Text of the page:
Patrick certainly didn’t start out to build one of the most ethnically diverse churches in the country when he moved to Houston 18 years ago—and he wouldn’t suggest that any church make that its goal.

“This community is integrated–no black section, white section or Latino section,” he says. “Yet there was not a church that was multiracial, including ours. I didn’t come to start a racially diverse church, but that’s the neighborhood we need to reach. If we can’t do it here in this country, I’m just not sure it can be done.

“It’s not a goal of River Pointe to be diverse, but to help all people groups find a meaningful relationship with Jesus Christ. We have to figure out how to be all things to all men in order to win some.”

Patrick admits it had to start with him. It started innocently enough, with the Kelley children developing friendships with kids of varied ethnicities. “It’s funny how kids don’t see color, isn’t it? I looked at my own life and realized, all my friends are lily white,” Patrick says. “That had to change.”

Read more at … http://leadnet.org/how-a-church-changed-to-match-its-neighborhood/

SMALL GROUPS & Grow A Small Church by Multiplying Its Small Groups

by Bob Whitesel Ph.D., 7/6/15.

We all want to know how to grow a small church.  And, after coaching hundreds of small churches, the key to their growth is usually organically growing their small groups.  Let me explain.

A student once remarked, “The people in my church rarely give feedback. I gave them a questionnaire and only received five back out of 50. We only have two major groups, Worship Service and Bible Study. More people show up for Bible Study. I don’t know if it is because they get to eat afterward or not. Small group intimacy does not play a role in our church, maybe because of the size.”

Yes, he was right.  Small group intimacy may not be needed in his church because his congregation was basically one extended family or small group now.

To grow a church in this situation, you usually have to get the people to start another small group.  This could be accomplished by adding another Bible Study or Sunday School class, or any other type of small group.  And, if often helps if a few people form the existing small group help launch this new group by being in attendance.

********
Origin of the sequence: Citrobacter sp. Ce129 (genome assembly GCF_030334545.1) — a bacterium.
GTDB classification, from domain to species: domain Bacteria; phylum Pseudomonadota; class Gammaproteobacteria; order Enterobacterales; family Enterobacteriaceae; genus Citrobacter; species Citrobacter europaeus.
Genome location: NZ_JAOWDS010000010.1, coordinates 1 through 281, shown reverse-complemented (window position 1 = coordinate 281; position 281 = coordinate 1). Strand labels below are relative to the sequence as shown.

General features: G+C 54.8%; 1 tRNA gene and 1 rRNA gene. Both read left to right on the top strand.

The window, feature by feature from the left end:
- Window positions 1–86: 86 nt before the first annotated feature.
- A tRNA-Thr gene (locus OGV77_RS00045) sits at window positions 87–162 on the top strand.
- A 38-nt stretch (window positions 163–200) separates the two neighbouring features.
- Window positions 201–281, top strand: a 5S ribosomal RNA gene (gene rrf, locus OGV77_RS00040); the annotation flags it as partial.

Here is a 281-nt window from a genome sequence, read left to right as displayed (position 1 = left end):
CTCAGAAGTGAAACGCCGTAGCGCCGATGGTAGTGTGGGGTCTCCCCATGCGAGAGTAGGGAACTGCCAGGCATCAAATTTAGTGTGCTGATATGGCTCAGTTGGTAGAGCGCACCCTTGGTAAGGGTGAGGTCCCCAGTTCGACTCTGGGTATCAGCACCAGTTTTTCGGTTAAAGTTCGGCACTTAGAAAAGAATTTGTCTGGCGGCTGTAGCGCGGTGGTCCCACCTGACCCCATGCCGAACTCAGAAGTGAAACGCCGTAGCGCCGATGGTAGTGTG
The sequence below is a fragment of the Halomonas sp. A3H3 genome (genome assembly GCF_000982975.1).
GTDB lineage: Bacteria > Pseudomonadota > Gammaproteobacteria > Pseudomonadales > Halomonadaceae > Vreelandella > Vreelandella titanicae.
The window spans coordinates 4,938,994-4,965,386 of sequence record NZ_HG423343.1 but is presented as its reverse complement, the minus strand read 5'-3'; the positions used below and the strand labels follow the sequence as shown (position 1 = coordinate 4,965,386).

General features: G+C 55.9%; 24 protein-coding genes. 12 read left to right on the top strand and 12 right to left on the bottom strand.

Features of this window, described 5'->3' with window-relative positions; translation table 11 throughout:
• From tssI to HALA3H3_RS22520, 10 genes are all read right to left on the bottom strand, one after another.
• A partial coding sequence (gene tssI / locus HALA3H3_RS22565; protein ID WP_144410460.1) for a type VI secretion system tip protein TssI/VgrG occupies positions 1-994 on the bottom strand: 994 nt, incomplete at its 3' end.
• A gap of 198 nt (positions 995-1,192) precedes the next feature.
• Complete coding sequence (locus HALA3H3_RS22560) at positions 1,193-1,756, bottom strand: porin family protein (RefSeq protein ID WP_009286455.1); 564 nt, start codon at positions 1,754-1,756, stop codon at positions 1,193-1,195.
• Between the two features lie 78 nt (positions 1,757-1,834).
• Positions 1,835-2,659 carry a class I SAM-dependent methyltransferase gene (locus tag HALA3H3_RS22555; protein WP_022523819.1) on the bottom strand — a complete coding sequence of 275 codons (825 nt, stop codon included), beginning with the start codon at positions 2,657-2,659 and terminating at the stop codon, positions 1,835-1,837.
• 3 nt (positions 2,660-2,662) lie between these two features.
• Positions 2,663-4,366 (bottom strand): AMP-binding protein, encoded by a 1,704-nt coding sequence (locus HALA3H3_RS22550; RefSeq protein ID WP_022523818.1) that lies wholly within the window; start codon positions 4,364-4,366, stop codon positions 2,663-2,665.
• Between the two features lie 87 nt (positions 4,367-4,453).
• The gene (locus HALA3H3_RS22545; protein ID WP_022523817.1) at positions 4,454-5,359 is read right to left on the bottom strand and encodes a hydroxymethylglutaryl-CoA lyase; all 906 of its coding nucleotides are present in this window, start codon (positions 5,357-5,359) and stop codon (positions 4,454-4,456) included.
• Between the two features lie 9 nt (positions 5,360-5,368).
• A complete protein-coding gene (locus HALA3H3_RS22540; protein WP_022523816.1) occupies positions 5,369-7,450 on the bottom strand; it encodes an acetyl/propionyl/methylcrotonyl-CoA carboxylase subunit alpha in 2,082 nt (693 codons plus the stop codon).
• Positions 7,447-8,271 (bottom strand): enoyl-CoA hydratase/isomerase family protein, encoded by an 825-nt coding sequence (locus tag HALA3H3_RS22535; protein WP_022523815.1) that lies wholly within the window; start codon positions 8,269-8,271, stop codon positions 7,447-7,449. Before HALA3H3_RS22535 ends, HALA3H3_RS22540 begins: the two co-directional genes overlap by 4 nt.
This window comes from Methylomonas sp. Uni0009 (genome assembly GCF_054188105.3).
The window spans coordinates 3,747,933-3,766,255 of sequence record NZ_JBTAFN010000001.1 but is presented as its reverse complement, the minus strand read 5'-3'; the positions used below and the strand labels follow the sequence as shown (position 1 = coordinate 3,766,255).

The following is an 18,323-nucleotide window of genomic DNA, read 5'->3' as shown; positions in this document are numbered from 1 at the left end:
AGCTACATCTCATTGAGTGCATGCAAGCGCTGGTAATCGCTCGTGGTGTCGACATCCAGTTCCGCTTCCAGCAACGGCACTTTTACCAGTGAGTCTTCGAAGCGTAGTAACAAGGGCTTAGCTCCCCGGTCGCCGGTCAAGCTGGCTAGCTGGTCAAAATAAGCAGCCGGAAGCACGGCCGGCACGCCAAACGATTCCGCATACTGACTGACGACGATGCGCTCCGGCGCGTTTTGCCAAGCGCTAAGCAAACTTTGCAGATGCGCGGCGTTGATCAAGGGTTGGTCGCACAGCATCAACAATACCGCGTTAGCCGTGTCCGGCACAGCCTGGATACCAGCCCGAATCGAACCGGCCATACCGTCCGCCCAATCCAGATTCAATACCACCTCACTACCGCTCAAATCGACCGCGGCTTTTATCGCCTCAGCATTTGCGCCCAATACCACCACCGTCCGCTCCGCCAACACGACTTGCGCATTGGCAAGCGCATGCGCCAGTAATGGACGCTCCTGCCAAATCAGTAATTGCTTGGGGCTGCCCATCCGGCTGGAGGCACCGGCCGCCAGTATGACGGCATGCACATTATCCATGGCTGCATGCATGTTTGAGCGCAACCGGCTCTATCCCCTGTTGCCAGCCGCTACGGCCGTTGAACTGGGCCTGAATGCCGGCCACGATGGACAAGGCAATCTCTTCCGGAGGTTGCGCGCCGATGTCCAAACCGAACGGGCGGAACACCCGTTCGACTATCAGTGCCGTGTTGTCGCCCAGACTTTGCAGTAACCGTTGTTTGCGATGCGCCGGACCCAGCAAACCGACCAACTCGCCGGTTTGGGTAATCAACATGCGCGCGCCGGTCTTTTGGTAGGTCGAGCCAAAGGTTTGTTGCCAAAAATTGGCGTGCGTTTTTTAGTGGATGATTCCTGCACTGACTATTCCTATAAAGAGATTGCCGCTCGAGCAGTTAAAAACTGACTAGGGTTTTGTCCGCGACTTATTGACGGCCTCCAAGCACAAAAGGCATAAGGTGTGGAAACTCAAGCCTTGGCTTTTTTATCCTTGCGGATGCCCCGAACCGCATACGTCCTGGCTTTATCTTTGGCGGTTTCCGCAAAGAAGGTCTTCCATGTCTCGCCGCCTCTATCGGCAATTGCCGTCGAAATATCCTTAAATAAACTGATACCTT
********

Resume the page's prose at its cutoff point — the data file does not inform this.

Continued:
Let me give an example.

One of my client churches (a Presbyterian church in rural Illinois) had 35 people on Sunday, and a Sunday School for adults that regularly reached 25.  As I interviewed the leaders, they mentioned that they liked the Sunday School because they could share their opinions freely and discuss the Bible.  They said they had invited people, but that guests would usually come once or twice, and then stop.

I explained to them some behaviors of the unchurched that helped bring the organizational forces involved to light.  First, I explained that most people come to church because of a crisis or need.  One of my colleagues (Flavil Yeakley, cited below) found that what motivates people to come to church is:  death in the family, followed by illness, followed by interpersonal problems (such as marital problems, etc.).  Thus, you can see that when people come to our churches they are looking for a more intimate environment than 25-35 people to share their needs.

A small group (12-15 people) is the perfect environment for people to share such needs.  In fact, this is the size of group Jesus used for discipleship.  When the Presbyterian Sunday School understood this, they understood they needed to launch another Sunday School.

Two members of the existing Sunday School volunteer to start this new group, and the new smaller group grew with new members.

Whitesel B. (2012) Cure for the Common Church: God’s Plan to Restore Church Health. Indianapolis: Wesleyan Publishing House.  Here is the footnote and citation from that book: “The Holmes and Rahe Readjustment Scale is a comparison of the degree to which different crises affect stress in people’s lives.”  Flavil Yeakley’s Ph.D. research at the University of Illinois uncovered that many times such crises drive people to religion (and to visit churches) in search of answers, help and solace (Flavil R. Yeakley, Dissertation Presented to the Faculty of the School of Communication [Champaign, IL: University of Illinois, 1976].)  Yeakley’s research has been summarized by Elmer Towns in  A Practical Encyclopedia of Evangelism and Church Growth (Ventura, CA: Regal Books, 1995), pp. 209-210.  One implication of Yeakley’s research is that churches should focus more on offering ministry that helps people deal with crises in their life.”

#DWC

EVALUATION / NEED MEETING & How to Tactfully Inquire About Non-churchgoers’ Physical Needs AND Spiritual Needs

by Bob Whitesel Ph.D., 6/15/15.

Most leaders realize it is important for a leader to get all of the news (both good and bad) from the church corridors … but it is especially important to gain knowledge about spiritual and physical needs from non-churchgoers too.

Yet, many people don’t know how to ask non-churchgoers about their physical needs.  And we usually really falter, when we want to ask about their spiritual needs.  With an undergraduate degree in Experimental Psychology, I learned to design questionnaires.  Therefore, I developed simple data-gatherings instruments to help in need assessment.